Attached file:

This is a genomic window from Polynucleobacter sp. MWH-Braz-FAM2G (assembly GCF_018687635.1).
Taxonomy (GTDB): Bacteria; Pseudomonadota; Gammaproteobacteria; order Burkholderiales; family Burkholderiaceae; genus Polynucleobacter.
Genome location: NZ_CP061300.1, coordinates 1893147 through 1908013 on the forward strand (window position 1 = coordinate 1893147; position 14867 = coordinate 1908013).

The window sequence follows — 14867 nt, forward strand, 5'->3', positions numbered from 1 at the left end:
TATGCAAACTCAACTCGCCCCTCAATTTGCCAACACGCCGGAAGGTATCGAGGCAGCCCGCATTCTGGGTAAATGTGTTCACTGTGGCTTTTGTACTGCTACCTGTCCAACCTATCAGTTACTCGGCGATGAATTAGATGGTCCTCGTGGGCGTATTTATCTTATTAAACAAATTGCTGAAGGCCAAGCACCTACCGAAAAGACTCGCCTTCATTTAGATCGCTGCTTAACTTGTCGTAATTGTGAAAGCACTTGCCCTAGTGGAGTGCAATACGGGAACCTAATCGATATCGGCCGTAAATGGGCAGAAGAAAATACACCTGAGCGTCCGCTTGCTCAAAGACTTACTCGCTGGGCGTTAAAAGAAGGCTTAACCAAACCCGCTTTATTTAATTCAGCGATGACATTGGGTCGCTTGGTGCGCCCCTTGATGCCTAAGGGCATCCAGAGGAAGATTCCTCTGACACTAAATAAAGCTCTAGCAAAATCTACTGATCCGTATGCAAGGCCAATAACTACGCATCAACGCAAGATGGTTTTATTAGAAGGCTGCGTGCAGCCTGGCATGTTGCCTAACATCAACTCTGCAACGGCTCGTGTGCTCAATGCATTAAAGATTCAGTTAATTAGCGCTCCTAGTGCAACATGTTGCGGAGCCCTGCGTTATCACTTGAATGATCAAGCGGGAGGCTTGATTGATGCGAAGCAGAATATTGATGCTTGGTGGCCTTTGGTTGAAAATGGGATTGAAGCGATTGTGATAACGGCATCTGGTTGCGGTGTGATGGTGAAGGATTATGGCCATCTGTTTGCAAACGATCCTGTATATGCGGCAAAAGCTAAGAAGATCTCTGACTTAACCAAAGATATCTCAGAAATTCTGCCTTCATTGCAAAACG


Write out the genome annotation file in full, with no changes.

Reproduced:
This is a genomic window from Polynucleobacter sp. MWH-Braz-FAM2G (assembly GCF_018687635.1).
Taxonomy (GTDB): Bacteria; Pseudomonadota; Gammaproteobacteria; order Burkholderiales; family Burkholderiaceae; genus Polynucleobacter.
Genome location: NZ_CP061300.1, coordinates 1893147 through 1908013 on the forward strand (window position 1 = coordinate 1893147; position 14867 = coordinate 1908013).

The window sequence follows — 14867 nt, forward strand, 5'->3', positions numbered from 1 at the left end:
TATGCAAACTCAACTCGCCCCTCAATTTGCCAACACGCCGGAAGGTATCGAGGCAGCCCGCATTCTGGGTAAATGTGTTCACTGTGGCTTTTGTACTGCTACCTGTCCAACCTATCAGTTACTCGGCGATGAATTAGATGGTCCTCGTGGGCGTATTTATCTTATTAAACAAATTGCTGAAGGCCAAGCACCTACCGAAAAGACTCGCCTTCATTTAGATCGCTGCTTAACTTGTCGTAATTGTGAAAGCACTTGCCCTAGTGGAGTGCAATACGGGAACCTAATCGATATCGGCCGTAAATGGGCAGAAGAAAATACACCTGAGCGTCCGCTTGCTCAAAGACTTACTCGCTGGGCGTTAAAAGAAGGCTTAACCAAACCCGCTTTATTTAATTCAGCGATGACATTGGGTCGCTTGGTGCGCCCCTTGATGCCTAAGGGCATCCAGAGGAAGATTCCTCTGACACTAAATAAAGCTCTAGCAAAATCTACTGATCCGTATGCAAGGCCAATAACTACGCATCAACGCAAGATGGTTTTATTAGAAGGCTGCGTGCAGCCTGGCATGTTGCCTAACATCAACTCTGCAACGGCTCGTGTGCTCAATGCATTAAAGATTCAGTTAATTAGCGCTCCTAGTGCAACATGTTGCGGAGCCCTGCGTTATCACTTGAATGATCAAGCGGGAGGCTTGATTGATGCGAAGCAGAATATTGATGCTTGGTGGCCTTTGGTTGAAAATGGGATTGAAGCGATTGTGATAACGGCATCTGGTTGCGGTGTGATGGTGAAGGATTATGGCCATCTGTTTGCAAACGATCCTGTATATGCGGCAAAAGCTAAGAAGATCTCTGACTTAACCAAAGATATCTCAGAAATTCTGCCTTCATTGCAAAACG